crystallization communications\(\def\hfill{\hskip 5em}\def\hfil{\hskip 3em}\def\eqno#1{\hfil {#1}}\)

Journal logoSTRUCTURAL BIOLOGY
COMMUNICATIONS
ISSN: 2053-230X
Volume 70| Part 8| August 2014| Pages 1056-1060

Crystallization and preliminary X-ray diffraction analysis of YidC, a membrane-protein chaperone and insertase from Bacillus halodurans

aDepartment of Biological Sciences, Graduate School of Science, The University of Tokyo, 7-3-1 Hongo, Bunkyo-ku, Tokyo 113-0033, Japan, bGlobal Research Cluster, RIKEN, 2-1 Hirosawa, Wako-shi, Saitama 351-0198, Japan, cDepartment of Systems Biology, Graduate School of Biological Sciences, Nara Institute of Science and Technology, 8916-5 Takayama-cho, Ikoma-shi, Nara 630-0192, Japan, dJST, PRESTO, 4-1-8 Honcho, Kawaguchi, Saitama 332-0012, Japan, eDepartment of Molecular and Cellular Physiology, Stanford University School of Medicine, Stanford University, Stanford, CA 94305, USA, fDepartment of Cell Biology, Graduate School of Medicine, Kyoto University, Yoshidakonoe-cho, Sakyo-ku, Kyoto 606-8501, Japan, gSR Life Science Instrumentation Unit, RIKEN SPring-8 Center, 1-1-1 Kouto, Sayo-cho, Sayo-gun, Hyogo 679-5148, Japan, and hDepartment of Chemistry, Graduate School of Science, The University of Tokyo, 7-3-1 Hongo, Bunkyo-ku, Tokyo 113-0033, Japan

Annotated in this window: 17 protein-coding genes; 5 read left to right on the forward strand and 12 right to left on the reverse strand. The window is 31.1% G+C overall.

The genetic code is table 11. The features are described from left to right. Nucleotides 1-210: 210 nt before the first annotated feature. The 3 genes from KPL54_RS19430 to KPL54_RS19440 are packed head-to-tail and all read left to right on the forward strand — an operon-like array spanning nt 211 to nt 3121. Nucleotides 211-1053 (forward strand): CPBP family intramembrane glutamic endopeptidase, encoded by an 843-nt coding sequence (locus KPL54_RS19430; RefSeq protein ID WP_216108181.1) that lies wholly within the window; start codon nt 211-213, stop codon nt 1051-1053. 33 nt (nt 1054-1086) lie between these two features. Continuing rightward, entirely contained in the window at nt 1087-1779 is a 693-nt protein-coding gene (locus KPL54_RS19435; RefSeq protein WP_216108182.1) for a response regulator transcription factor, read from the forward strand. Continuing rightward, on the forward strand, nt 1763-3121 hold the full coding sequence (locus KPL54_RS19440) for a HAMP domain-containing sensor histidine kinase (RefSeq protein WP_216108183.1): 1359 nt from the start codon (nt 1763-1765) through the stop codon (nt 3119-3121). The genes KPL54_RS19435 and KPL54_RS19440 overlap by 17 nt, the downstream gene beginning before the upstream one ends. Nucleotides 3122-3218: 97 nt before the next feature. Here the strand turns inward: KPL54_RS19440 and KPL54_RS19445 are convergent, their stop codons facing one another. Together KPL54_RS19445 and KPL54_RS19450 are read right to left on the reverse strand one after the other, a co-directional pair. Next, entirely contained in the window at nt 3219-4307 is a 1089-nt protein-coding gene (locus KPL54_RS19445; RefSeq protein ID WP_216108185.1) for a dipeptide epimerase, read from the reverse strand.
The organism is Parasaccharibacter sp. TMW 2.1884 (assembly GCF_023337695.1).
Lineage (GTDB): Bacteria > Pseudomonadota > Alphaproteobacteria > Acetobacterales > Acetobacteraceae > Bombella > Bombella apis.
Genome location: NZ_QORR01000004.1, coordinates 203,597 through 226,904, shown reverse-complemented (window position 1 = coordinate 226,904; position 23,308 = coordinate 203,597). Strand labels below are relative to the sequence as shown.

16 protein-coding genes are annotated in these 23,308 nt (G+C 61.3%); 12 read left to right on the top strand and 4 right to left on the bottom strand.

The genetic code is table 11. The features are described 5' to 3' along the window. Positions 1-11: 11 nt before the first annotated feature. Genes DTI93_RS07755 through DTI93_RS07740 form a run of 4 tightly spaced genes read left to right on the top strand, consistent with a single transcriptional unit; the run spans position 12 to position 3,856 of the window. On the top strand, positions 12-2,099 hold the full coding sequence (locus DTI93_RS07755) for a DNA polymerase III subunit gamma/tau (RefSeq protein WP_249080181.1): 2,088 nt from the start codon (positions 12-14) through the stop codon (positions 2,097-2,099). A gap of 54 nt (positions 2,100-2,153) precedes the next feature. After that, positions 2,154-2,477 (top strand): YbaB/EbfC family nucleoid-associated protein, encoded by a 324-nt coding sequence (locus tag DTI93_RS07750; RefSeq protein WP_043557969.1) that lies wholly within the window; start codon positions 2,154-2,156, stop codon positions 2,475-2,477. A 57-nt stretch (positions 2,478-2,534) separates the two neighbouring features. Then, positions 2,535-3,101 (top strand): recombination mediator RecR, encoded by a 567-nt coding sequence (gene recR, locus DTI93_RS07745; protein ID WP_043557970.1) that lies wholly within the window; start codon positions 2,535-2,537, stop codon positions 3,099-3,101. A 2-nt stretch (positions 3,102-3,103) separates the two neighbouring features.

*Correspondence e-mail: ttsukaza@bs.naist.jp, nureki@bs.s.u-tokyo.ac.jp

(Received 21 April 2014; accepted 29 May 2014; online 23 July 2014)

YidC, a member of the YidC/Oxa1/Alb3 family, inserts proteins into the membrane and facilitates membrane-protein folding in bacteria. YidC plays key roles in both Sec-mediated integration and Sec-independent insertion of membrane proteins. Here, Bacillus halodurans YidC2, which has five transmembrane helices conserved among the other family members, was identified as a target protein for structure determination by a fluorescent size-exclusion chromatography analysis. The protein was overexpressed, purified and crystallized in the lipidic cubic phase. The crystals diffracted X-rays to 2.4 Å resolution and belonged to space group P21, with unit-cell parameters a = 43.9, b = 60.6, c = 58.9 Å, β = 100.3°. The experimental phases were determined by the multiwavelength anomalous diffraction method using a mercury-derivatized crystal.

1. Introduction